Can Brain Damage Unlock Hidden Creative Abilities? The Science of 'Sudden Savant Syndrome'

A pedestrian walks with an umbrella in a thunderstorm. Rakesh Bakshi/Reuters

Most people don't expect artistic talent to come from a literal bolt of lightning. But that is, reportedly, what happened to Dr. Tony Cicoria, an orthopedic surgeon in 1994. Weeks after lightning struck a telephone booth where he was making a call, sending him flying backwards, he began to hear music in his head and developed an "insatiable desire" to listen to, then play the piano. He eventually became a composer and performer.

According to the BBC, Cicoria is far from the only known case of "sudden savant syndrome" or "acquired savant syndrome," in which severe physical trauma leaves surviving victims with new skills and orientations. While it seems like these changes come about due to very specific kinds of brain damage the question remains: how exactly do these accidents unlock skills in this seemingly small set of people?

The Wisconsin Medical Society describes several cases that suggest how brain damage can manifest itself in this surprising and benign way. A 1996 report describes three people who "became accomplished painters" after they developed frontotemporal dementia, in which the frontal and temporal of the lobes begin to degenerate. A later case in 1998 described several other newly emerged painters with the same disease.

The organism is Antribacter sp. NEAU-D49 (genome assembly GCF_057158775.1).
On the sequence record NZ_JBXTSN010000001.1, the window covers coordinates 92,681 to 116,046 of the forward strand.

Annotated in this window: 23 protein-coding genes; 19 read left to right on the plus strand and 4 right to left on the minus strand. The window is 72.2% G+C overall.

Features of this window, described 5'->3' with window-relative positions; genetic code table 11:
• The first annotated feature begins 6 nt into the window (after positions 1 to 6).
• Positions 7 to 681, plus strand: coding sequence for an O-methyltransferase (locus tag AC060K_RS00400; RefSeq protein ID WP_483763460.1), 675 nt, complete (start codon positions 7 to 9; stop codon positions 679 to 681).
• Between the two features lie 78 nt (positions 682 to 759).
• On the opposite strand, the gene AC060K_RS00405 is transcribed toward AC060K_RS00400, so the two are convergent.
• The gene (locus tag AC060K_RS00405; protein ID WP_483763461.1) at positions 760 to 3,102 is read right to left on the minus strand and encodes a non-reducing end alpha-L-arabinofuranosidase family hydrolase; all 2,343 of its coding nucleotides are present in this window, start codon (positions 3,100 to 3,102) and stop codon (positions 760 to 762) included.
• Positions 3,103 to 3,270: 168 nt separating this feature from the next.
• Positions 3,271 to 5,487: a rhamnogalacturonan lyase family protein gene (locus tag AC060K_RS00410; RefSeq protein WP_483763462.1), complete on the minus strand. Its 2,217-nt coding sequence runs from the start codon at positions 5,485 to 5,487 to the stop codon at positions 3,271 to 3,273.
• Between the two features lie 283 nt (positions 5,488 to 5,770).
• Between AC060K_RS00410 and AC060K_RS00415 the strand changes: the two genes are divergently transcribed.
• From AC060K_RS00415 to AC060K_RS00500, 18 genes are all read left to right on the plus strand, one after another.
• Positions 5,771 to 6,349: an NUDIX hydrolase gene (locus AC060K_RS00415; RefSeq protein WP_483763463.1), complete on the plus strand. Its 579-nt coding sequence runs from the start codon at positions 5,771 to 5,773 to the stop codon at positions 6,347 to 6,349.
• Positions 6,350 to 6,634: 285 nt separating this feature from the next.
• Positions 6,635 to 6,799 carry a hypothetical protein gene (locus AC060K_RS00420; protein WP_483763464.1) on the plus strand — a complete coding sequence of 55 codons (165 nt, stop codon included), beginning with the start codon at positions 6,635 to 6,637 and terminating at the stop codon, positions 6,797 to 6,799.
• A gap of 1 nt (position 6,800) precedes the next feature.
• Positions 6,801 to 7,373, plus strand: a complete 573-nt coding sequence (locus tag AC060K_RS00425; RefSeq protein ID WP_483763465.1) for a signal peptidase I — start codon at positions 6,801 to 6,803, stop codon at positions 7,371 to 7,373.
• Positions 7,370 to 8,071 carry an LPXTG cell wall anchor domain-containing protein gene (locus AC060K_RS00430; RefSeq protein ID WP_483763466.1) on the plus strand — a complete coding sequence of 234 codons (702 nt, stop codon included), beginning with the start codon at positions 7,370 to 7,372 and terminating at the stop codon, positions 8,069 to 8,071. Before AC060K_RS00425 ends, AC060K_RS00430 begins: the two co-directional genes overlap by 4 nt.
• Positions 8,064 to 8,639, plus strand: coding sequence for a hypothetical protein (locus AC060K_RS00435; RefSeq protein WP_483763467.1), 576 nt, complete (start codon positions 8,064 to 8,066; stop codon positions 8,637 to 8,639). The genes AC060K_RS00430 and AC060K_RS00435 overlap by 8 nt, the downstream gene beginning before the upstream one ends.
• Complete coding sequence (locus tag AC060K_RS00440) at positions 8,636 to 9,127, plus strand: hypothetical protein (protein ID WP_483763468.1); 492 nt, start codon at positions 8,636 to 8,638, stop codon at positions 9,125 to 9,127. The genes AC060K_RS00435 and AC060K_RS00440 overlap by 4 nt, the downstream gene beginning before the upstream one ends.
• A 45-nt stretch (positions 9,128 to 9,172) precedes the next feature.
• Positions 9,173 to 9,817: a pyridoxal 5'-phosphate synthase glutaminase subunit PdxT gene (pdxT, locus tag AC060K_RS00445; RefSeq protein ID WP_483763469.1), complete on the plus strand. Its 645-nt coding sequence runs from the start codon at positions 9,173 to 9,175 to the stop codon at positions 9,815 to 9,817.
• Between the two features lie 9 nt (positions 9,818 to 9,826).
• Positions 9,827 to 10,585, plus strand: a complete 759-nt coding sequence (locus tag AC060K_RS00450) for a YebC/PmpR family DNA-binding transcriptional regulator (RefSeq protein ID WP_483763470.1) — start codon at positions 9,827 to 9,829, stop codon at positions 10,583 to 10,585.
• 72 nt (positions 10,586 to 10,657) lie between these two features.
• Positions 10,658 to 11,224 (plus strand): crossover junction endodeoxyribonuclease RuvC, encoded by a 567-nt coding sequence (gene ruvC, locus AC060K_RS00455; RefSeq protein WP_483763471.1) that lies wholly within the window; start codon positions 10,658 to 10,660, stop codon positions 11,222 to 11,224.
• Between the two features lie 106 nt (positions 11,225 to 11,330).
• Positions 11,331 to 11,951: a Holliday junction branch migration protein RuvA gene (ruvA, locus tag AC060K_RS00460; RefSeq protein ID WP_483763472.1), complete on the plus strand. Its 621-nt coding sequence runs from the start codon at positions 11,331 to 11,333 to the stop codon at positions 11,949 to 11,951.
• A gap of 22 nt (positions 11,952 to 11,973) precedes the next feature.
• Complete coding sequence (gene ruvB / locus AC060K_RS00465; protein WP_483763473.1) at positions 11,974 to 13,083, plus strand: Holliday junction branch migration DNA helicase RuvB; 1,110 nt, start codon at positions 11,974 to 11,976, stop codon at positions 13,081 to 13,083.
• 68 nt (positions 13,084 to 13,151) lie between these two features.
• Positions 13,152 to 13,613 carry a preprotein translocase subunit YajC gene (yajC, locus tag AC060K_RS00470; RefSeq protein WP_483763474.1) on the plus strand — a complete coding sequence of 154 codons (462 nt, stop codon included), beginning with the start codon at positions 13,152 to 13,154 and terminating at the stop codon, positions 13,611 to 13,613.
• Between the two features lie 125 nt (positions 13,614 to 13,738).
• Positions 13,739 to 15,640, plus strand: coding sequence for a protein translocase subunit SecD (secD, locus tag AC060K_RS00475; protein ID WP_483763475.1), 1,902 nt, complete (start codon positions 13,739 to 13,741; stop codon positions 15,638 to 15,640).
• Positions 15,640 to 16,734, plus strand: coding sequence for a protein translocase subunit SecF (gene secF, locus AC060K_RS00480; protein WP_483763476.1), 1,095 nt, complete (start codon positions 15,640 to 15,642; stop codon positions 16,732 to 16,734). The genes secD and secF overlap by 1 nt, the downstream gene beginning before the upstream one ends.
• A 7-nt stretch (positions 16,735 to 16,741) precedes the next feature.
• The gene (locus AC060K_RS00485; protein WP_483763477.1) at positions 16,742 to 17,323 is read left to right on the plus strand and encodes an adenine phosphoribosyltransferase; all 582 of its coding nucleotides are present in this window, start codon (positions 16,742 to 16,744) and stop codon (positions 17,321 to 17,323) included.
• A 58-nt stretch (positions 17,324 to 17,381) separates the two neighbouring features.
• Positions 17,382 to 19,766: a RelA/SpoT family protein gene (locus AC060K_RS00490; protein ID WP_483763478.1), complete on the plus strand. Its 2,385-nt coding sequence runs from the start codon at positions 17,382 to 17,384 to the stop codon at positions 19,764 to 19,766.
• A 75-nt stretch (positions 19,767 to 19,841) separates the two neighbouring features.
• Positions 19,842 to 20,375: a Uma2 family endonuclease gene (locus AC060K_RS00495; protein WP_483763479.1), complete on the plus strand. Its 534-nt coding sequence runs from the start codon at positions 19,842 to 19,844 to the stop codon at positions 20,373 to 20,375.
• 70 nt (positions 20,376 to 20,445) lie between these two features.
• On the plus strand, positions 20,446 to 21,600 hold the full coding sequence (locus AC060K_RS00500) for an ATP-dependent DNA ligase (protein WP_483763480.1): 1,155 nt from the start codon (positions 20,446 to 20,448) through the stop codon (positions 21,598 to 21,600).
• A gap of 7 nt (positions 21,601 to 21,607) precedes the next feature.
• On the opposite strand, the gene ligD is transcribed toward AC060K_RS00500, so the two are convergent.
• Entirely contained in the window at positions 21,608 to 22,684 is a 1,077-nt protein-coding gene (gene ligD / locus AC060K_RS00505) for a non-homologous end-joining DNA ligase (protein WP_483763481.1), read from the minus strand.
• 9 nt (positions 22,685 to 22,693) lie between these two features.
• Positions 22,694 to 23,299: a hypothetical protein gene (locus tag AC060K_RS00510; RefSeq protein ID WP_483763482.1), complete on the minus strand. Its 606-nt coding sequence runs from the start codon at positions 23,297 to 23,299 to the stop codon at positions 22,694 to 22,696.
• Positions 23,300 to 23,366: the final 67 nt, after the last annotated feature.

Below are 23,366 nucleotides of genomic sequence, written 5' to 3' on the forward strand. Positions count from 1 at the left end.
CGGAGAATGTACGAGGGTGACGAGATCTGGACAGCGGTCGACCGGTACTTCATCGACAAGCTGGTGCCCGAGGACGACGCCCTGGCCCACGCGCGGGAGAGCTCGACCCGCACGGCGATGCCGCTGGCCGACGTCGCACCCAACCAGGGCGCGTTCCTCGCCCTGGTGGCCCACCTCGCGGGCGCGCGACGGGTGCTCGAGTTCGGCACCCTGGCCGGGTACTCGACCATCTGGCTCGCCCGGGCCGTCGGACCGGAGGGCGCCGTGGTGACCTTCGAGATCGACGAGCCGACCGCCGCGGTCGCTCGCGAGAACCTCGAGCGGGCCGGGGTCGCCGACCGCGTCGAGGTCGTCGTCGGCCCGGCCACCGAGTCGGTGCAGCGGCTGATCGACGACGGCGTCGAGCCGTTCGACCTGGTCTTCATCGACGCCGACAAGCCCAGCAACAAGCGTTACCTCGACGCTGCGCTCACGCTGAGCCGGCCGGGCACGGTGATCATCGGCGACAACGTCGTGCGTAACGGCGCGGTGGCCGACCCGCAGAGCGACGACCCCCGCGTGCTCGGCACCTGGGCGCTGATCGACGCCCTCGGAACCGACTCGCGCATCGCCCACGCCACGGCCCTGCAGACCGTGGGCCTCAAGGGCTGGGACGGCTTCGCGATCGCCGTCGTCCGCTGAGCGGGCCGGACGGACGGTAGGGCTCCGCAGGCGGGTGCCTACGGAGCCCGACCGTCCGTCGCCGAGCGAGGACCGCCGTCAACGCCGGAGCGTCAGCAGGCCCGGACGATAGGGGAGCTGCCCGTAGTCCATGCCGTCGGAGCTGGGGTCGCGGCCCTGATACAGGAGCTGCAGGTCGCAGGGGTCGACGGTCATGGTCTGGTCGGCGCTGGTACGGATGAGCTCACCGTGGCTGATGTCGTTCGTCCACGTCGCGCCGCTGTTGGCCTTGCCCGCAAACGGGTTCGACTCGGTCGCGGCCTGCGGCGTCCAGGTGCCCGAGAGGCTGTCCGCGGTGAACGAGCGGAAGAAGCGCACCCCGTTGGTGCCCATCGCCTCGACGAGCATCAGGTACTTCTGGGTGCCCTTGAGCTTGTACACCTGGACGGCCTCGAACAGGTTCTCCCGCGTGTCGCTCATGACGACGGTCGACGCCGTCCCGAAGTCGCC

Cellist Yo-Yo Ma, who is not a "sudden savant," performing in Norway. AFP

In that last case, the researchers began to think that the damage done to the "anterior temporal and orbitorfrontal cortex" quieted the parts of the brain that normally inhibit or put the brakes on parts of the brain responsible for vision and perception. In the case of the late-in-life painters with dementia, that seemed like the best explanation.

While there are cases of sudden savant syndrome that don't involve frontotemporal dementia, The Wisconsin Medical Society makes the argument that the likely causes of it in other cases have a parallel. They suggest that sudden savant syndrome is brought about by damage in parts of the brain that normally act as a kind of check on the way information is filtered into a person's conscious experience. If that theory is correct, it would suggest that someone like Cicoria, whose skills are about sound, not sight, first heard music in his head because a mechanism meant to keep him anchored completely to reality began to ease up.

There are also a number of cases that describe people who have what's known as 'congenital savant syndrome' or just plain 'savant syndrome.' That condition describes people who have a condition like ASD (Autism Spectrum Disorder), and display exceptional skills in childhood. In The Man Who Mistook His Wife for a Hat the neurologist Oliver Sacks wrote about twin brothers he'd observed who could instantly count all 111 matches from a box that fell to the floor. They told him they could "[see] the 111."

For anyone who may be considering chasing lightning storms, it's worth noting that there is a relatively very small number of described cases of "sudden savant syndrome." The BBC also notes that many of these "sudden savants" worked extremely hard to improve their skills. The lightning strike left Cicoria with a hunger for piano music that drove him to throw himself into playing, starting practice on the piano at 4:00 A.M. before work and then again well into the night once he got home.